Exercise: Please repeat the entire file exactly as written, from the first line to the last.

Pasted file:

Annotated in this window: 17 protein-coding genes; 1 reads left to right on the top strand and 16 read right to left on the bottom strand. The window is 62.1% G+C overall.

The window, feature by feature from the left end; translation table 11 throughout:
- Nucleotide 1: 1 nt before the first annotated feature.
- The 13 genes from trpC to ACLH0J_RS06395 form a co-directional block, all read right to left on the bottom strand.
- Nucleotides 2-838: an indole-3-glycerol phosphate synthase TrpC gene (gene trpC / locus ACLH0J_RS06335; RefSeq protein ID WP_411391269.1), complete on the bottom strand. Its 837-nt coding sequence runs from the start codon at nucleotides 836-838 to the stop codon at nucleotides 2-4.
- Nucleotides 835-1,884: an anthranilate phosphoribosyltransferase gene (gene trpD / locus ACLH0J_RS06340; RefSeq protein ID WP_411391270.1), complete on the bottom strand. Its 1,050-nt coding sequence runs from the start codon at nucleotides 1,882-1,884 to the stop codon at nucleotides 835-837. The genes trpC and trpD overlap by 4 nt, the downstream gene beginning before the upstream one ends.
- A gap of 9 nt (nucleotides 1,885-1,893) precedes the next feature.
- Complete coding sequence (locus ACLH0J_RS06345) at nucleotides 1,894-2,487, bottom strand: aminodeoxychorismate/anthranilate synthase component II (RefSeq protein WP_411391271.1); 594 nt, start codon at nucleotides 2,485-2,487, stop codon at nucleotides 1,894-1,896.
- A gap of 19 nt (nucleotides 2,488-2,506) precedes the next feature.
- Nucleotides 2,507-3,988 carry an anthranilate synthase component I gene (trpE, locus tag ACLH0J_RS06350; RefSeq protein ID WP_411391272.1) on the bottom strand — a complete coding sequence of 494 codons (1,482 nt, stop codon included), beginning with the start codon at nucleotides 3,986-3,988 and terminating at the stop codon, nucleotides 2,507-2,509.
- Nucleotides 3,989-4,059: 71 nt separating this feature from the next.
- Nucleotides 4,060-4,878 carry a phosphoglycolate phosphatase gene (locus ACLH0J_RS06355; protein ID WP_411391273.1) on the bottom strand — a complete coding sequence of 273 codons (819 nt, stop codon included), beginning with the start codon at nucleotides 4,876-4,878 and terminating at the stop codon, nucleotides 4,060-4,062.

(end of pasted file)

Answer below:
Annotated in this window: 17 protein-coding genes; 1 reads left to right on the top strand and 16 read right to left on the bottom strand. The window is 62.1% G+C overall.

The window, feature by feature from the left end; translation table 11 throughout:
- Nucleotide 1: 1 nt before the first annotated feature.
- The 13 genes from trpC to ACLH0J_RS06395 form a co-directional block, all read right to left on the bottom strand.
- Nucleotides 2-838: an indole-3-glycerol phosphate synthase TrpC gene (gene trpC / locus ACLH0J_RS06335; RefSeq protein ID WP_411391269.1), complete on the bottom strand. Its 837-nt coding sequence runs from the start codon at nucleotides 836-838 to the stop codon at nucleotides 2-4.
- Nucleotides 835-1,884: an anthranilate phosphoribosyltransferase gene (gene trpD / locus ACLH0J_RS06340; RefSeq protein ID WP_411391270.1), complete on the bottom strand. Its 1,050-nt coding sequence runs from the start codon at nucleotides 1,882-1,884 to the stop codon at nucleotides 835-837. The genes trpC and trpD overlap by 4 nt, the downstream gene beginning before the upstream one ends.
- A gap of 9 nt (nucleotides 1,885-1,893) precedes the next feature.
- Complete coding sequence (locus ACLH0J_RS06345) at nucleotides 1,894-2,487, bottom strand: aminodeoxychorismate/anthranilate synthase component II (RefSeq protein WP_411391271.1); 594 nt, start codon at nucleotides 2,485-2,487, stop codon at nucleotides 1,894-1,896.
- A gap of 19 nt (nucleotides 2,488-2,506) precedes the next feature.
- Nucleotides 2,507-3,988 carry an anthranilate synthase component I gene (trpE, locus tag ACLH0J_RS06350; RefSeq protein ID WP_411391272.1) on the bottom strand — a complete coding sequence of 494 codons (1,482 nt, stop codon included), beginning with the start codon at nucleotides 3,986-3,988 and terminating at the stop codon, nucleotides 2,507-2,509.
- Nucleotides 3,989-4,059: 71 nt separating this feature from the next.
- Nucleotides 4,060-4,878 carry a phosphoglycolate phosphatase gene (locus ACLH0J_RS06355; protein ID WP_411391273.1) on the bottom strand — a complete coding sequence of 273 codons (819 nt, stop codon included), beginning with the start codon at nucleotides 4,876-4,878 and terminating at the stop codon, nucleotides 4,060-4,062.